Covid-19

Coronavirus restrictions

Lockdown Level 4: We’re moving to the next phase

President Cyril Ramaphosa addresses the nation on Thursday 23 April 2020 on measures the country continues to undertake to contain the spread of Covid-19. (Photo: GCIS)

The phased reduction of lockdown restrictions will begin on 1 May and allow some sectors of the economy to reopen. The virus continues to spread, with the highest daily increase in infections recorded on Thursday, but businesses need to open and people need to eat.

Restrictions aimed at preventing the spread of Covid-19 will be eased starting on 1 May so that parts of the economy can reopen as the government introduces a five-level phased response, announced President Cyril Ramaphosa on Thursday evening.

The country’s “risk-adjusted strategy” will move from Level 5 to Level 4, allowing certain industries to resume operating, people to exercise under specific conditions, and an increased number of goods to be sold, including cigarettes.

A handout made available by GCIS on Thursday 23 April 2020.

Ramaphosa said that the National Coronavirus Command Council will now determine the level of alertness and restrictions imposed based on an analysis of how the virus is spreading.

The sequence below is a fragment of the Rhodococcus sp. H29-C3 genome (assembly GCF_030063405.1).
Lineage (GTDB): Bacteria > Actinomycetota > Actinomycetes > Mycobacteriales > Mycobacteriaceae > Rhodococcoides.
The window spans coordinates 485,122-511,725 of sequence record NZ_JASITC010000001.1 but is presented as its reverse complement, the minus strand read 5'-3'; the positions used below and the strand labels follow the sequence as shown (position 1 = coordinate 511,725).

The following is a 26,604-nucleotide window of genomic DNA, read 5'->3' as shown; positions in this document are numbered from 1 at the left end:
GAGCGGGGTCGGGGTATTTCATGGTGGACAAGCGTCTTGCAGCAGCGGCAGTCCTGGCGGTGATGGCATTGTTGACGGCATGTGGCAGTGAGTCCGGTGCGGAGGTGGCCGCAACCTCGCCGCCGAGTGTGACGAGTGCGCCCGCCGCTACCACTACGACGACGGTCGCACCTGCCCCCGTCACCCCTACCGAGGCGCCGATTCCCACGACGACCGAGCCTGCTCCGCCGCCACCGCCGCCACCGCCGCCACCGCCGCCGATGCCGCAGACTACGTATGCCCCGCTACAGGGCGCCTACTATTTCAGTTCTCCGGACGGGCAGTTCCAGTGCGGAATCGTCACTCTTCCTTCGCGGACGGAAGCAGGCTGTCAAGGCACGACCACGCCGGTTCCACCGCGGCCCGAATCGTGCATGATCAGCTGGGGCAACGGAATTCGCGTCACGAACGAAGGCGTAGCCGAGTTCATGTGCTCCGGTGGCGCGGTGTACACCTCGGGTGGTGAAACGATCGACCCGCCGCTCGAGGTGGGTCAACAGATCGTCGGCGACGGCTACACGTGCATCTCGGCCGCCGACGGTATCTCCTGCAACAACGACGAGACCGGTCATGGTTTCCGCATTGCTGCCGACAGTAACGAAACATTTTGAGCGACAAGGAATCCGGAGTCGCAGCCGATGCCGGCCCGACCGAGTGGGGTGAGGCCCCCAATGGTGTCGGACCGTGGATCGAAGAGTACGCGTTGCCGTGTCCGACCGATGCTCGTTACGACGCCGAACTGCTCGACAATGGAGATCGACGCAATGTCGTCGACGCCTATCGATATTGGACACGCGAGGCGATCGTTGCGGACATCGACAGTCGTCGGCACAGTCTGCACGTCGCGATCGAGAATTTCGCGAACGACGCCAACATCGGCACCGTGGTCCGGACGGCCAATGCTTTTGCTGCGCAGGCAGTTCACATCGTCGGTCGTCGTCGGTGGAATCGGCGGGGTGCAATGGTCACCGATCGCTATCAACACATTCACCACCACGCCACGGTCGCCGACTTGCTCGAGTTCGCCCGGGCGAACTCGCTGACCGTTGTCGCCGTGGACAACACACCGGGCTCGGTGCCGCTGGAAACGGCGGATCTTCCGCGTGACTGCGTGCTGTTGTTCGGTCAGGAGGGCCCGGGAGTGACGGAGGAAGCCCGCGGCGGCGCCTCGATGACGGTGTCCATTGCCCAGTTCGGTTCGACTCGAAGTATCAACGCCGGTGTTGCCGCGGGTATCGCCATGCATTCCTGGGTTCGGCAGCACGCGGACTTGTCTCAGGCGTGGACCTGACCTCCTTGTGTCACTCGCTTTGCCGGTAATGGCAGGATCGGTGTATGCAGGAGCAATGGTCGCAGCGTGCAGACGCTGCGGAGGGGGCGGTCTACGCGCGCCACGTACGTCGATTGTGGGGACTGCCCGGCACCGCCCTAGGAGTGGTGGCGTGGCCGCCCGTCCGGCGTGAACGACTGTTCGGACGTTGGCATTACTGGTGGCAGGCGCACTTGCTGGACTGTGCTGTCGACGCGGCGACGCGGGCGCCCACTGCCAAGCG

There will be separate national, provincial, metropolitan and district levels. Level 5 imposes a national lockdown while Level 1 has the least strict conditions.

The president said a national lockdown was the best way to control the spread of Covid-19 but could not be sustained.

“It cannot be sustained indefinitely. Our people need to eat, they need to earn a living. Companies need to be able to produce and to trade. They need to generate revenue and keep their employees in employment.”

Under Level 4 of the phased strategy, borders will remain closed except for repatriation, and travel between provinces remains banned except for goods and exceptional circumstances. Public transport will continue to operate with limitations on capacity.